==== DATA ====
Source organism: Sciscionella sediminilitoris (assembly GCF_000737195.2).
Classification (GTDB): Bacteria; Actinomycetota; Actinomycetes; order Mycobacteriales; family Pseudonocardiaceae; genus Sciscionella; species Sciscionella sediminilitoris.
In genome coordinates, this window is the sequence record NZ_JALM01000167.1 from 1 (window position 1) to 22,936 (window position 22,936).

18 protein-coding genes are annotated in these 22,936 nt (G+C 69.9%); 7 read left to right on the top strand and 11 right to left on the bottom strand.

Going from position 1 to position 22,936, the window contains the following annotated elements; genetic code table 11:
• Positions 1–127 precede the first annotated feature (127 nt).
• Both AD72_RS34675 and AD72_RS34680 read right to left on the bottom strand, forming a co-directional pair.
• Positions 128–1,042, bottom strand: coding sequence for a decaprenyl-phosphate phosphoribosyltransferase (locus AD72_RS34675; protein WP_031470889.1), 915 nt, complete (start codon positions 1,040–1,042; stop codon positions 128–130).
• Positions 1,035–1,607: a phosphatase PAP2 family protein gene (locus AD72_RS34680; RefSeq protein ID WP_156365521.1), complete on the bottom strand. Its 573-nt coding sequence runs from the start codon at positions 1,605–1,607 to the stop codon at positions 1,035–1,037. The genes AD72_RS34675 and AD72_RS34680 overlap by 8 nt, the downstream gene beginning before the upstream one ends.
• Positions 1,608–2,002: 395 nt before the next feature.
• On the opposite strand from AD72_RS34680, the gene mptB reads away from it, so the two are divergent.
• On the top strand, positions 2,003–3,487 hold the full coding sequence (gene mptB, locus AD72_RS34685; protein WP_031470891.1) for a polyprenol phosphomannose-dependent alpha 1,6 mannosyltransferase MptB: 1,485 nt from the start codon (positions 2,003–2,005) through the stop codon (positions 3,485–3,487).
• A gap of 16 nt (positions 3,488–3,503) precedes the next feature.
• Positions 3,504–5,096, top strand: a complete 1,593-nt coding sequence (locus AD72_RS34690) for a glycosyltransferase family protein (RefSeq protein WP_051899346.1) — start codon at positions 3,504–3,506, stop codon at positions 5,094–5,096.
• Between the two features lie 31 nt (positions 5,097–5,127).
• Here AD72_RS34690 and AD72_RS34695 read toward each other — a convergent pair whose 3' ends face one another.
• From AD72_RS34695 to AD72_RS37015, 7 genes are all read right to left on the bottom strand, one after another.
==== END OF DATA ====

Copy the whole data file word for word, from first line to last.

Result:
Source organism: Sciscionella sediminilitoris (assembly GCF_000737195.2).
Classification (GTDB): Bacteria; Actinomycetota; Actinomycetes; order Mycobacteriales; family Pseudonocardiaceae; genus Sciscionella; species Sciscionella sediminilitoris.
In genome coordinates, this window is the sequence record NZ_JALM01000167.1 from 1 (window position 1) to 22,936 (window position 22,936).

18 protein-coding genes are annotated in these 22,936 nt (G+C 69.9%); 7 read left to right on the top strand and 11 right to left on the bottom strand.

Going from position 1 to position 22,936, the window contains the following annotated elements; genetic code table 11:
• Positions 1–127 precede the first annotated feature (127 nt).
• Both AD72_RS34675 and AD72_RS34680 read right to left on the bottom strand, forming a co-directional pair.
• Positions 128–1,042, bottom strand: coding sequence for a decaprenyl-phosphate phosphoribosyltransferase (locus AD72_RS34675; protein WP_031470889.1), 915 nt, complete (start codon positions 1,040–1,042; stop codon positions 128–130).
• Positions 1,035–1,607: a phosphatase PAP2 family protein gene (locus AD72_RS34680; RefSeq protein ID WP_156365521.1), complete on the bottom strand. Its 573-nt coding sequence runs from the start codon at positions 1,605–1,607 to the stop codon at positions 1,035–1,037. The genes AD72_RS34675 and AD72_RS34680 overlap by 8 nt, the downstream gene beginning before the upstream one ends.
• Positions 1,608–2,002: 395 nt before the next feature.
• On the opposite strand from AD72_RS34680, the gene mptB reads away from it, so the two are divergent.
• On the top strand, positions 2,003–3,487 hold the full coding sequence (gene mptB, locus AD72_RS34685; protein WP_031470891.1) for a polyprenol phosphomannose-dependent alpha 1,6 mannosyltransferase MptB: 1,485 nt from the start codon (positions 2,003–2,005) through the stop codon (positions 3,485–3,487).
• A gap of 16 nt (positions 3,488–3,503) precedes the next feature.
• Positions 3,504–5,096, top strand: a complete 1,593-nt coding sequence (locus AD72_RS34690) for a glycosyltransferase family protein (RefSeq protein WP_051899346.1) — start codon at positions 3,504–3,506, stop codon at positions 5,094–5,096.
• Between the two features lie 31 nt (positions 5,097–5,127).
• Here AD72_RS34690 and AD72_RS34695 read toward each other — a convergent pair whose 3' ends face one another.
• From AD72_RS34695 to AD72_RS37015, 7 genes are all read right to left on the bottom strand, one after another.